"Later, in her room, Mary hears wailing coming from down the hall and is drawn to a hidden door behind a panel, but is stopped from entering by Mrs. Medlock. More and more secrets reveal themselves as she discovers that Mr. Craven is not as monstrous as she thought. The wailings continue... and she eventually finds a sickly little boy named Colin (Tonio Tucker-Young — sign, Cedric Stapleton — voice) locked in a room with a portrait of his deceased mother hidden behind a tapestry. Later, Mary meets Dickon (Ryan Magoon — sign, Lori Huberman — voice), a child of nature and animals. Through Dickon, Mary learns to plant and take care of her secret garden, which helps her heal physically and spiritually. She decides that it would do Colin good to get outdoors and into the garden. With the help of Dickon and Martha, Colin is taken out into the garden against the wishes of his doctor, Dr. Craven (Steven Hardy-Braz — sign, Anthony Marshal II — voice), his father's cousin who will eventually get the manor home when both Mr. Craven and Colin die."

What will happen when Mr. Craven returns from his European travels, and finds Mary and Colin cavorting in the secret garden? You will have to attend The Secret Garden to find out.

Director Sam Parker, associate director Carmen-maria Mandley, set designer Rick Young, lighting designers Roger Bridges and Andy Parks, costume designer Vicki Olson, sound designers Ed Bodell and Darryl Parks, and company interpreter Karen Lewis will have their hands full staging this bilingual production of The Secret Garden.

"Perhaps, the major challenge was finding a creative way to present this play visually," confesses Sam Parker. "American Sign Language is a visual, conceptual, movement-oriented form of communication and requires good sight lines and visibility. Creating a set and lighting that would enhance those elements was a challenge.

"In addition," he says, "working with two casts, one speaking in English and one signing in American Sign Language, also created its own unique obstacles. Sign-language interpreters were needed in rehearsals, and communication in general needed to considered carefully at all times. Using a model from the National Theatre of the Deaf and adapting it into a new form was exciting for both the creative team and the actors."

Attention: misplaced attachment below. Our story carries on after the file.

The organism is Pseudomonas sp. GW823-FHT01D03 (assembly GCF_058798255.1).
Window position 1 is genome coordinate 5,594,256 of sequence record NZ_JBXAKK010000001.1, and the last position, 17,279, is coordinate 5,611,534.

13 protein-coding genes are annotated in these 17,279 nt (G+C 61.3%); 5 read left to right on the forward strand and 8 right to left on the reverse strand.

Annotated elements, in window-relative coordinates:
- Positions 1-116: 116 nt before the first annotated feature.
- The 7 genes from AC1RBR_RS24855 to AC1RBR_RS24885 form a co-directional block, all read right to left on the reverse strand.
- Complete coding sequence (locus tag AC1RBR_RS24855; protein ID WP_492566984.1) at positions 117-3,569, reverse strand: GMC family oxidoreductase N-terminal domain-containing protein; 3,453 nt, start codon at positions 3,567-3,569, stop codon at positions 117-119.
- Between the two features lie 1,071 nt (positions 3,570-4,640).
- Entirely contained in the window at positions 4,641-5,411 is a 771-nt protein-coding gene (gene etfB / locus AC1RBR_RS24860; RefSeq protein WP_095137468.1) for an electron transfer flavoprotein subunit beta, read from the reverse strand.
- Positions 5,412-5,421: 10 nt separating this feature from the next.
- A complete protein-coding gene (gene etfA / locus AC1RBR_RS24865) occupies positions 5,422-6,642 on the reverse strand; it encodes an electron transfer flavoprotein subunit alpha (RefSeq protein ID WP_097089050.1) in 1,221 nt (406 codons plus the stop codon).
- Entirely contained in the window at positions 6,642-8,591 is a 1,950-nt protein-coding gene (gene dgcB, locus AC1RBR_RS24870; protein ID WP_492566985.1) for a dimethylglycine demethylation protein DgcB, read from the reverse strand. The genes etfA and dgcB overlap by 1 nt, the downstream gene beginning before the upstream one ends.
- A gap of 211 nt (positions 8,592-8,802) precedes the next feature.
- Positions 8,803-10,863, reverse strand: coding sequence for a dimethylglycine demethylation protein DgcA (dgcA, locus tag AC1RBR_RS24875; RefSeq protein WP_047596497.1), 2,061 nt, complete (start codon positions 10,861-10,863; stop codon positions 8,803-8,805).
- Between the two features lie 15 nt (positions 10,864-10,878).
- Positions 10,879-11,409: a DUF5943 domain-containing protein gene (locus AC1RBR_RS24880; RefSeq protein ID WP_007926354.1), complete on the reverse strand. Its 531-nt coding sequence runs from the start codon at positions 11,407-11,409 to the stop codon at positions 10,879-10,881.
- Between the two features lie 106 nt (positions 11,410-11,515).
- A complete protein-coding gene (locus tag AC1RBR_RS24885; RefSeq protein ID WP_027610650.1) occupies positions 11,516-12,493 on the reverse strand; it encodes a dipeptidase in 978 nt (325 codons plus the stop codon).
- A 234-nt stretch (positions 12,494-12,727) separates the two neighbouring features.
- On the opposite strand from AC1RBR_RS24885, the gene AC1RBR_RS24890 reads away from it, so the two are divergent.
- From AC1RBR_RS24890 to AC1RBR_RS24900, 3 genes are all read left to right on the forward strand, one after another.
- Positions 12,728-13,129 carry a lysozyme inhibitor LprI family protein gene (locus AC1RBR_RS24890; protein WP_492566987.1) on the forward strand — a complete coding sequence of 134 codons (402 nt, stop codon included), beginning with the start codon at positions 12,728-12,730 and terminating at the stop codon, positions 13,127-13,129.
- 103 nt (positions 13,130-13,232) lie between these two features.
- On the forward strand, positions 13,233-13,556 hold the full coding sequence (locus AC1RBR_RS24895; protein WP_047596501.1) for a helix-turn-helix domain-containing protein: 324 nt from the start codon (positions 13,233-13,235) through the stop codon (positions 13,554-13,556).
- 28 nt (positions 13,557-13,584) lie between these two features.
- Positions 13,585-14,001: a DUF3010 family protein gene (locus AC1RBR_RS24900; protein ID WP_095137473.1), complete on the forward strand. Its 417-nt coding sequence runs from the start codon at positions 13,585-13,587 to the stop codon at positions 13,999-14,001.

Parker adds, "The set is fairly minimal and relies on large panels or doors to help with transitions and a few set pieces to indicate locations in the manor house and gardens. The secret garden is created by the actors themselves — their hands and bodies become the plants and flowers."

Sam Parker says, "The lighting is, perhaps, the most important element of this show. Cool lighting at the top of the show changes to warmer lighting as characters heal and secrets are revealed." Parker adds: "Costumes reveal character and the time period — 1911. Cooler colors are used at the beginning of the show and transition into brighter colors as Mary and Colin return to health."

In describing his ASL/English production of The Secret Garden, Sam Parker notes, "This production is very different from plays that the hearing audience has seen before. In this production, the signing actors are the focus of the play and the voices are secondary. I don't mean that one is preferred over the other, but that the two blend together to make the poetry in this show, and the story itself [is] a visual performance that is also heard."

Raleigh Little Theatre presents The Secret Garden Friday, May 9, 16, and 23, at 7:30 p.m.; Saturday-Sunday, May 10-11 and 17-18, at 1 and 5 p.m.; and Saturday, May 24, at 1 p.m. in RLT's Gaddy-Goodwin Teaching Theatre, 301 Pogue St., Raleigh, North Carolina. (NOTE: All performances are wheelchair accessible, and assistive listening devices are available.) $10 ($7 students). 919/821-3111. http://www.raleighlittletheatre.org/secret.htm [inactive 7/1/03].